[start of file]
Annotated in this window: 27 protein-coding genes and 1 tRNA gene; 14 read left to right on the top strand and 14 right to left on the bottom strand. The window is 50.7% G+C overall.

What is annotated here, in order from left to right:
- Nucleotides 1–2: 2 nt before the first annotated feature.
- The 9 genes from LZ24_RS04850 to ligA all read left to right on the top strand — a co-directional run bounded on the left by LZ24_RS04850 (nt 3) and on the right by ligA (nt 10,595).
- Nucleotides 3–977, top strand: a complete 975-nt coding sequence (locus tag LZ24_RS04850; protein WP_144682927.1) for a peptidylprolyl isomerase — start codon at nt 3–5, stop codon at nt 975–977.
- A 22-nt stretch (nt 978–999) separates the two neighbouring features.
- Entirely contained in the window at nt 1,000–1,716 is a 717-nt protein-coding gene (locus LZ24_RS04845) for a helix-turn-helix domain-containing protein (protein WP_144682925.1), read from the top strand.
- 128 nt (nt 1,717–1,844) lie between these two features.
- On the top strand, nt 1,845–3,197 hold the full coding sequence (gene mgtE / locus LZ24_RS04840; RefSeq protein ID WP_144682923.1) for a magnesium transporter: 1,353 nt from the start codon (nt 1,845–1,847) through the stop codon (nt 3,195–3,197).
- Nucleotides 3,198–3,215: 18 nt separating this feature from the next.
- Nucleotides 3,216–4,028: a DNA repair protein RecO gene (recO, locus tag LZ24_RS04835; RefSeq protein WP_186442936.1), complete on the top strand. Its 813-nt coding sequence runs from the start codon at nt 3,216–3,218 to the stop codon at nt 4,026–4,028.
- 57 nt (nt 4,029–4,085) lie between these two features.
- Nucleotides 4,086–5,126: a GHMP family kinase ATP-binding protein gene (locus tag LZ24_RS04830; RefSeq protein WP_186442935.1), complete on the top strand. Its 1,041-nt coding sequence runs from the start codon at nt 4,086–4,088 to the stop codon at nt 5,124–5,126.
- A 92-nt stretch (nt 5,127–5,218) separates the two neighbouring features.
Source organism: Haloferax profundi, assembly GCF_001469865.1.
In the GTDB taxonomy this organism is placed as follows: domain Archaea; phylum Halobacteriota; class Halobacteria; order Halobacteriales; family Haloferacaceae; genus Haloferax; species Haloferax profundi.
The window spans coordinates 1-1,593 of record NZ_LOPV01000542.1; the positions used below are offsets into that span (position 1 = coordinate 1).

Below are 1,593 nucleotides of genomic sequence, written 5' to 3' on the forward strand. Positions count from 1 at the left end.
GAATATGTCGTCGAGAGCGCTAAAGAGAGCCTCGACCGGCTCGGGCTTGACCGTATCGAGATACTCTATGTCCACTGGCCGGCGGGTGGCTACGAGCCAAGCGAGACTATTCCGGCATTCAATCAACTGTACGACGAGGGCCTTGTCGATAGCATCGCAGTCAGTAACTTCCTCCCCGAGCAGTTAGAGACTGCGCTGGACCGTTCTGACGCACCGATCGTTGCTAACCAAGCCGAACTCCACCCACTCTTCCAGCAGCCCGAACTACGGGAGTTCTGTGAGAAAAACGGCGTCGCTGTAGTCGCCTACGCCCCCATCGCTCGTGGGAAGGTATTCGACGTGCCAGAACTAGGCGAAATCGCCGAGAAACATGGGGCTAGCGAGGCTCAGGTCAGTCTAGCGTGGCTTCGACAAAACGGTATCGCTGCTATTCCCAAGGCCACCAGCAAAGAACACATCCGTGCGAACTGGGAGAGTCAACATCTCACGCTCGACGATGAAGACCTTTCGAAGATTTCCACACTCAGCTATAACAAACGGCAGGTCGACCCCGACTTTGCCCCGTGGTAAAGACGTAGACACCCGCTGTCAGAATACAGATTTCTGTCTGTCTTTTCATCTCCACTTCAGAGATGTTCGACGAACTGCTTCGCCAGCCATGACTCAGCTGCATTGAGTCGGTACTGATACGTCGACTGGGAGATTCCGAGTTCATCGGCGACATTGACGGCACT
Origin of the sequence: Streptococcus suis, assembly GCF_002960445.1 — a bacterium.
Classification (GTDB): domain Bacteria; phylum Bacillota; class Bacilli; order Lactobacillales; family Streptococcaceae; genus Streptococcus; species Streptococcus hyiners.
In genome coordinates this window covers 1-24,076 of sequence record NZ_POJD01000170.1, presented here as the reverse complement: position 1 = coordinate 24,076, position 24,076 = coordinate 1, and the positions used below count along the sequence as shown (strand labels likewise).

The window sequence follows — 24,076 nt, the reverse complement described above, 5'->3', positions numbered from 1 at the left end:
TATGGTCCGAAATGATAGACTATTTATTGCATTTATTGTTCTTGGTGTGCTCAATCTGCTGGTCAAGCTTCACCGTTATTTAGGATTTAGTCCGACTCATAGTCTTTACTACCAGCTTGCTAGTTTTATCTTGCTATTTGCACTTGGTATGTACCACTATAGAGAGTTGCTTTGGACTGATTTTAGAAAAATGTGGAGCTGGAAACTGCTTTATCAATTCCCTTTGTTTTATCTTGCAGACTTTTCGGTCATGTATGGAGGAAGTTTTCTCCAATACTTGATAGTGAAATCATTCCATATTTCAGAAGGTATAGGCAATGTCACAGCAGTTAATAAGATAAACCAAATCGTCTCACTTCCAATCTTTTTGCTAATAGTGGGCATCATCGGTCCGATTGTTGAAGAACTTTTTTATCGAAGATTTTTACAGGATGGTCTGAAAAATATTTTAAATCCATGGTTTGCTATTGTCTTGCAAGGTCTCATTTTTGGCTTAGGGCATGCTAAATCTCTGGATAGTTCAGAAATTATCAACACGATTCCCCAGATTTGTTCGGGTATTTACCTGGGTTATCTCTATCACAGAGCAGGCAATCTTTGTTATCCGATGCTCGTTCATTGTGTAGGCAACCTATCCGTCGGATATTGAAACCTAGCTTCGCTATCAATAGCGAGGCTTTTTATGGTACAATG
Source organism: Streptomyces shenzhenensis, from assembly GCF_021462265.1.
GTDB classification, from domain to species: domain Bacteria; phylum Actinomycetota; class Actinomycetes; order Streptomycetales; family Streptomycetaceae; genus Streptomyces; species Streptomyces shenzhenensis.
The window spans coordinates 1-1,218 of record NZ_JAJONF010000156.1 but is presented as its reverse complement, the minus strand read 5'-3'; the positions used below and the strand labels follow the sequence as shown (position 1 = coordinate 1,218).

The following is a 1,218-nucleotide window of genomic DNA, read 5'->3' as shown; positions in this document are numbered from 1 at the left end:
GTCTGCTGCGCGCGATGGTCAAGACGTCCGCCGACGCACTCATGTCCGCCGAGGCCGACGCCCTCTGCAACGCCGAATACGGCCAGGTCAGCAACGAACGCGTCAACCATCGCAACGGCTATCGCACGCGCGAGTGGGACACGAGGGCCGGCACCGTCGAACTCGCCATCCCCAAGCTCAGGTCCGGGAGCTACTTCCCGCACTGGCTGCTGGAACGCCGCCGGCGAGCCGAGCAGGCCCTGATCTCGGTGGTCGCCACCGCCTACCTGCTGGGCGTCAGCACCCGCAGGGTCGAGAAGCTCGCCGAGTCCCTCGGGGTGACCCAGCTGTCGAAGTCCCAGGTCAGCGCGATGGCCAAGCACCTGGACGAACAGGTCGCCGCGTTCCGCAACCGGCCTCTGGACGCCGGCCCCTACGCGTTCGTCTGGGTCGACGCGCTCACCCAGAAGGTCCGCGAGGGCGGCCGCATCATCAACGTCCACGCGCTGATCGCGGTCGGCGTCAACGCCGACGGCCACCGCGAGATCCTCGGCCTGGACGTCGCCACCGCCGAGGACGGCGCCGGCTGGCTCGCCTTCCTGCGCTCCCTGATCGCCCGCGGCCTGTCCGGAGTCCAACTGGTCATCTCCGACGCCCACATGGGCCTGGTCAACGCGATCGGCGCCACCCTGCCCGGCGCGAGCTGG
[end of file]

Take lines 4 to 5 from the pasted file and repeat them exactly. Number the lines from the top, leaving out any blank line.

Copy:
- The 9 genes from LZ24_RS04850 to ligA all read left to right on the top strand — a co-directional run bounded on the left by LZ24_RS04850 (nt 3) and on the right by ligA (nt 10,595).
- Nucleotides 3–977, top strand: a complete 975-nt coding sequence (locus tag LZ24_RS04850; protein WP_144682927.1) for a peptidylprolyl isomerase — start codon at nt 3–5, stop codon at nt 975–977.